I have Site A in IIS 8.0 configured to an SSL certificate with the binding ###.###.###.###:443. I also have Site B configured to a different certificate with the binding ###.###.###.###:443 (same IP but host = sub.domain.com) For the Site B binding, I checked the SNI enabled box so IIS allowed it.

The problem is, I find that loading Site B from an SNI-enabled browser serves the certificate for Site A. I assume this is because the Site A binding is technically satisfied, so IIS stops looking at other bindings to serve the request. (I noticed that the netsh http show sslcert command seems to show the Site A binding first in the display order, although I have no idea if that order is meaningful.)

Is there a way to change the binding order in IIS so that it attempts to bind requests to the Site B SNI-host binding first, and only after that falls back to the Site A non-SNI (IP:port only) binding? (For legacy compatibility, I don't want to enable SNI on the Site A binding.)

  • Have you reviewed this MS article? blogs.msdn.microsoft.com/kaushal/2012/09/04/… – Mass Nerder Apr 11 '16 at 22:47
  • @MassNerder Yup, I didn't see anything in there about changing the binding order. – Jordan Rieger Apr 13 '16 at 19:45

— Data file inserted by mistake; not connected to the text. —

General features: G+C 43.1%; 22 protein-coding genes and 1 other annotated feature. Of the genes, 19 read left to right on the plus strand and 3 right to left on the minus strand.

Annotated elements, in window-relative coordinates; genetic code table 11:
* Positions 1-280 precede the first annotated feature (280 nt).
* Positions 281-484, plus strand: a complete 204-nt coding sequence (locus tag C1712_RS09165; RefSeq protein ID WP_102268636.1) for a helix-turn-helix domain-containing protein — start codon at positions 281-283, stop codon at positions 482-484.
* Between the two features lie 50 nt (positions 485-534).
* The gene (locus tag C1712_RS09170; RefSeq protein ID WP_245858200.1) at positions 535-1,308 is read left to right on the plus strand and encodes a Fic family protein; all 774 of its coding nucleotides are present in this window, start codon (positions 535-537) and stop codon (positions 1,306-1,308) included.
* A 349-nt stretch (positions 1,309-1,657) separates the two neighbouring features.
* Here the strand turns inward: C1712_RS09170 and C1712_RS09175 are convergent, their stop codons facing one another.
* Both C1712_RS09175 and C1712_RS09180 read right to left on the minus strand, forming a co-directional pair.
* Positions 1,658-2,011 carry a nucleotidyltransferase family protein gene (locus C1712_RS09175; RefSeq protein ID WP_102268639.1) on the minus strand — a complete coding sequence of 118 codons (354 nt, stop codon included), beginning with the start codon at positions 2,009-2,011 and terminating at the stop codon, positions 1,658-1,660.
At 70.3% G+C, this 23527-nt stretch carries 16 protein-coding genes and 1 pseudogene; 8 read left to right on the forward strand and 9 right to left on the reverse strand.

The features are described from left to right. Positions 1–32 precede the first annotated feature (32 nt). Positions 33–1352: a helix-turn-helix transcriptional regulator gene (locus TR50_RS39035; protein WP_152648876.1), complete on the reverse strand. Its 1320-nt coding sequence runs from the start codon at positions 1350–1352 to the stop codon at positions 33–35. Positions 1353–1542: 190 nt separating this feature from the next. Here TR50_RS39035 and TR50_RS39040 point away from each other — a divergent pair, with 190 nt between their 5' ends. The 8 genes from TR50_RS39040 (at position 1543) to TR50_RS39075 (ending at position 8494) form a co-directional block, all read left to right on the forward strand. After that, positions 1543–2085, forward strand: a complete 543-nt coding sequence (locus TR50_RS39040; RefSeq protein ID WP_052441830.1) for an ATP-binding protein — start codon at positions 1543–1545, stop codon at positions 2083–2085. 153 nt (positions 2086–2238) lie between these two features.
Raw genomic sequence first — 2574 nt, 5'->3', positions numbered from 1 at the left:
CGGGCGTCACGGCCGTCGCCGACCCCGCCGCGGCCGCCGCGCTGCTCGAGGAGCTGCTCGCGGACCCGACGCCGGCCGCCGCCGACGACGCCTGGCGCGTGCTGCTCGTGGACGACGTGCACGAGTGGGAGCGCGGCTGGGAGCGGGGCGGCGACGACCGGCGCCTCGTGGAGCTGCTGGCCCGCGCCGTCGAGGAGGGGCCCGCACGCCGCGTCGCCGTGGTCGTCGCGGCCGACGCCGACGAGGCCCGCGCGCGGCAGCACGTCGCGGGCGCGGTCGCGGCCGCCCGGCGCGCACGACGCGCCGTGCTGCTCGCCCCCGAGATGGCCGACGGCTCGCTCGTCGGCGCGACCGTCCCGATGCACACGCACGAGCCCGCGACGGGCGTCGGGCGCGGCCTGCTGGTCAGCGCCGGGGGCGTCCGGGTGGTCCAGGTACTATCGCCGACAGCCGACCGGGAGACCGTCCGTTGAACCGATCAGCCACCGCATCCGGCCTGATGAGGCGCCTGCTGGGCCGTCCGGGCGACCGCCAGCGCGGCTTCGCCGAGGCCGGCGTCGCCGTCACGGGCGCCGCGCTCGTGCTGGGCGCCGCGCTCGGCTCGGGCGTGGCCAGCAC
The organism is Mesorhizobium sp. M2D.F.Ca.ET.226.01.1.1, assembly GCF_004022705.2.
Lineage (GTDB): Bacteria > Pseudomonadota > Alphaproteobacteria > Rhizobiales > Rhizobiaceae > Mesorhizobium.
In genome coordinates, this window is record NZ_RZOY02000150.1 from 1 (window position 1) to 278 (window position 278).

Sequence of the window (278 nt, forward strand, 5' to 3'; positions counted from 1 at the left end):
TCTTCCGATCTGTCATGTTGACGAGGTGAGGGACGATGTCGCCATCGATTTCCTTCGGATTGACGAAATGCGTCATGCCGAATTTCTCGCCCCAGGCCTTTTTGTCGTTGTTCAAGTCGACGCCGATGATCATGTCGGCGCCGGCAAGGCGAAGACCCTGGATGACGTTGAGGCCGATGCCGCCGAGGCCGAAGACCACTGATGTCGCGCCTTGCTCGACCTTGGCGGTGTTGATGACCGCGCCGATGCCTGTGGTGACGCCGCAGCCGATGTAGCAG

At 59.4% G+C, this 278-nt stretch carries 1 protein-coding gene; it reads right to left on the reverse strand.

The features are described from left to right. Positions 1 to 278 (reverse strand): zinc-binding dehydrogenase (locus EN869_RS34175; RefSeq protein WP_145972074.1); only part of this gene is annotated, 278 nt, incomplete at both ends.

• The default SSL site and the SNI handshake info at the bottom is no help? – Mass Nerder Apr 13 '16 at 19:55
  • I don't see that message about needing a default SSL site because I have many non-SSI bindings already. The handshake info is interesting but it doesn't address my issue. – Jordan Rieger Apr 13 '16 at 20:22
  • Granted, the article seems to be saying that IIS will look at SSL IP:port bindings first before looking at SNI IP:port:hostname bindings, which I already know. My question is how to fix that. – Jordan Rieger Apr 13 '16 at 20:40

Why not change the certificate used for a single certificate that includes both the IP and the hostname?

Mind you, I believe that the current best practices are not to issue SSL Certificates for IP addresses these days, of course if these are internal cert's then you won't have an issue about that.

  • Certs aren't issued with any particular IP address encoded. While switching to a single wildcard or SAN cert might solve this problem, those certs tend to be more expensive and overkill for a simple setup with only 2 hostnames and 2 sites. – Jordan Rieger Mar 31 '17 at 15:52

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